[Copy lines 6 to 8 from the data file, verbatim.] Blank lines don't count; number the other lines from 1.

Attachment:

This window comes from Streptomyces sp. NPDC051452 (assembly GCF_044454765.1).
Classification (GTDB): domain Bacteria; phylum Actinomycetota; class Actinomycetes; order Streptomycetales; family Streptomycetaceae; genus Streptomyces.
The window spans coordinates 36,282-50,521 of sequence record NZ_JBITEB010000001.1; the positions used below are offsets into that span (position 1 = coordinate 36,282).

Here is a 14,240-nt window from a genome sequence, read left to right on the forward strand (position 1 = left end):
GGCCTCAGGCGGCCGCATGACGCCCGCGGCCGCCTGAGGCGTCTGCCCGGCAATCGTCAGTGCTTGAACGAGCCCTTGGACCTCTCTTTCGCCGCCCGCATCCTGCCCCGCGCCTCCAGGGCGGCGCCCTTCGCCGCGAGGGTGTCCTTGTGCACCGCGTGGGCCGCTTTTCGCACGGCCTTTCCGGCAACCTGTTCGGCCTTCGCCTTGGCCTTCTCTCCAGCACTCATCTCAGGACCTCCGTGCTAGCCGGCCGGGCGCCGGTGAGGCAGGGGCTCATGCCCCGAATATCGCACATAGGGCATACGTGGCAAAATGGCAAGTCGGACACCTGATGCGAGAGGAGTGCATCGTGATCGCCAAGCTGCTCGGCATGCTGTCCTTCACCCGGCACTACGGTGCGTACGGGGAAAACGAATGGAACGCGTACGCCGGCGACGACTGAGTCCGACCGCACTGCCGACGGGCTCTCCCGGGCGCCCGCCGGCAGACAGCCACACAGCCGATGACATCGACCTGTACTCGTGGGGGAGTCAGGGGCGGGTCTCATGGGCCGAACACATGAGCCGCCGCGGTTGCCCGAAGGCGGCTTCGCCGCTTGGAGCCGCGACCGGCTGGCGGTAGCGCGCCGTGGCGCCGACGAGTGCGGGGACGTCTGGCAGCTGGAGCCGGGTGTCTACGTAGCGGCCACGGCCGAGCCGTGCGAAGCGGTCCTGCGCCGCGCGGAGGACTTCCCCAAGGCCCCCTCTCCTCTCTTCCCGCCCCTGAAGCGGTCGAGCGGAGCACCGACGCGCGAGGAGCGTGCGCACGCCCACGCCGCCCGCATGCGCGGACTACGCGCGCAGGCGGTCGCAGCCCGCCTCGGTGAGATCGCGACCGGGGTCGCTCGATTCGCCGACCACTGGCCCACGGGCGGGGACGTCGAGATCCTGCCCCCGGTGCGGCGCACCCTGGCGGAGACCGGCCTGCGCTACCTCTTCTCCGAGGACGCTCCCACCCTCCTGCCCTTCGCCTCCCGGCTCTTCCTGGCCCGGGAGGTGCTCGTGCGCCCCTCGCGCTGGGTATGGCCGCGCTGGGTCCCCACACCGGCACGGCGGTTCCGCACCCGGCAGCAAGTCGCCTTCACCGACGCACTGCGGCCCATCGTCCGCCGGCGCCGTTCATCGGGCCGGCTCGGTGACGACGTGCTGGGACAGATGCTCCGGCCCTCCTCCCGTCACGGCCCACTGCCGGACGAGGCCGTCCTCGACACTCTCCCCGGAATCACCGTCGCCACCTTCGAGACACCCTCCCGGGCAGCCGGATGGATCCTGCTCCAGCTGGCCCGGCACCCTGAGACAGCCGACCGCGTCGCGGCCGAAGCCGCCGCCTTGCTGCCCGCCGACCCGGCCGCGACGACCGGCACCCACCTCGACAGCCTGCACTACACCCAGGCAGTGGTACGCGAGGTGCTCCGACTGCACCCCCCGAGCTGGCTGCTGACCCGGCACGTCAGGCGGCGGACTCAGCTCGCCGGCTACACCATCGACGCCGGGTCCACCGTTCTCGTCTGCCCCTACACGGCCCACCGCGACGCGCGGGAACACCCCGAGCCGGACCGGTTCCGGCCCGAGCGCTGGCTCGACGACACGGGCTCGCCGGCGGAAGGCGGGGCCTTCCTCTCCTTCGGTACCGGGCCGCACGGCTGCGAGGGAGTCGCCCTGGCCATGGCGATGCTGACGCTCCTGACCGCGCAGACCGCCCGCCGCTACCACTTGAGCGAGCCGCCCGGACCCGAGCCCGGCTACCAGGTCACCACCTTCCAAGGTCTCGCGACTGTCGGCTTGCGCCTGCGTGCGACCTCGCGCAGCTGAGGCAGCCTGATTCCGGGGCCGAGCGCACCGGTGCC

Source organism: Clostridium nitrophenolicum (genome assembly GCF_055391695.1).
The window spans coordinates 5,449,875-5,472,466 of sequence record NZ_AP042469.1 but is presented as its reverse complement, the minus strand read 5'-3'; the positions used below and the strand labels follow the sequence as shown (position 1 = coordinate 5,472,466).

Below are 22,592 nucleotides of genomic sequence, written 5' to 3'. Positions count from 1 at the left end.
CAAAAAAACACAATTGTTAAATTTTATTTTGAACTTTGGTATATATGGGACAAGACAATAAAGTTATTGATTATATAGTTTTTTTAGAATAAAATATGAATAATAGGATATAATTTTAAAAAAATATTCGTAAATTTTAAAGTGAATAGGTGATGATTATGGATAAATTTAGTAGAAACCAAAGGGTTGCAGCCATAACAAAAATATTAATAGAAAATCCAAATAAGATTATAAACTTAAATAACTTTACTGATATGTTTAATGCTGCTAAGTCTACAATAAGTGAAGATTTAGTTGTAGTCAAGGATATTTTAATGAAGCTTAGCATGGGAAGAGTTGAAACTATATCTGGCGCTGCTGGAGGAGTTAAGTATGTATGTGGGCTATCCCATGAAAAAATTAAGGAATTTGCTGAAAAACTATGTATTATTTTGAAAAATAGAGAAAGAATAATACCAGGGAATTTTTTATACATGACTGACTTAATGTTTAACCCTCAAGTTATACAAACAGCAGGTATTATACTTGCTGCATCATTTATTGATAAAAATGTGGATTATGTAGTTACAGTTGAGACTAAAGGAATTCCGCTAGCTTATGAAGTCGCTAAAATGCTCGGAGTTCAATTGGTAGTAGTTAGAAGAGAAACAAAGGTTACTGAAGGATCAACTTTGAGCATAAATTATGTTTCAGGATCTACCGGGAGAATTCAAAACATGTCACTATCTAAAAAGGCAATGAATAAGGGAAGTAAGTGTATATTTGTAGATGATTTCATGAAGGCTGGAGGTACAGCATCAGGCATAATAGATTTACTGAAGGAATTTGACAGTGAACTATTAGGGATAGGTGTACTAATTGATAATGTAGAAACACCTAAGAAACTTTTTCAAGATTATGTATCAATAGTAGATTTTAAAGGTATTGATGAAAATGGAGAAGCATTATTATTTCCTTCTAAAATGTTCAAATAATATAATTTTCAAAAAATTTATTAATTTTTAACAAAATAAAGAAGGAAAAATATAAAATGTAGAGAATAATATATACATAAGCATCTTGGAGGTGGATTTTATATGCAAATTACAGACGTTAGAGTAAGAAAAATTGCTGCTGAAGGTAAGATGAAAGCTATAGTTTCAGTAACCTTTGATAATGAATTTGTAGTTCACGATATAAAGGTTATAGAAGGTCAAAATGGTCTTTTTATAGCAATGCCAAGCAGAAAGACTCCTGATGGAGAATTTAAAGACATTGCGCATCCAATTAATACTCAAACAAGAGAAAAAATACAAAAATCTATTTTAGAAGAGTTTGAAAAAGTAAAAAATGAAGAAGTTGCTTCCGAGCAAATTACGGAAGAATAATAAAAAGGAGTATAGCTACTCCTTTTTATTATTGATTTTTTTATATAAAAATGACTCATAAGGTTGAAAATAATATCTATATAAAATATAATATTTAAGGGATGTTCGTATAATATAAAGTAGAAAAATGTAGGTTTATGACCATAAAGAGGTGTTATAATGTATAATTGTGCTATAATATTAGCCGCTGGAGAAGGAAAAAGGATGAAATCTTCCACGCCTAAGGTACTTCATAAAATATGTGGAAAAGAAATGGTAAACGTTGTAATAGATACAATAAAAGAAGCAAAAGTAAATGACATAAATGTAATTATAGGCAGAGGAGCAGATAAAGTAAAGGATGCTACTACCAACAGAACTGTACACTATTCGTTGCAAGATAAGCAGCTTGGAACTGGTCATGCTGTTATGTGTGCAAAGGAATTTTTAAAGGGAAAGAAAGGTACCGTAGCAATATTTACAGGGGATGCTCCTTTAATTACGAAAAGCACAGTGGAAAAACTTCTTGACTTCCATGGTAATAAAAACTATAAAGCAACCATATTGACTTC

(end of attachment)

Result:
Source organism: Clostridium nitrophenolicum (genome assembly GCF_055391695.1).
The window spans coordinates 5,449,875-5,472,466 of sequence record NZ_AP042469.1 but is presented as its reverse complement, the minus strand read 5'-3'; the positions used below and the strand labels follow the sequence as shown (position 1 = coordinate 5,472,466).

Below are 22,592 nucleotides of genomic sequence, written 5' to 3'. Positions count from 1 at the left end.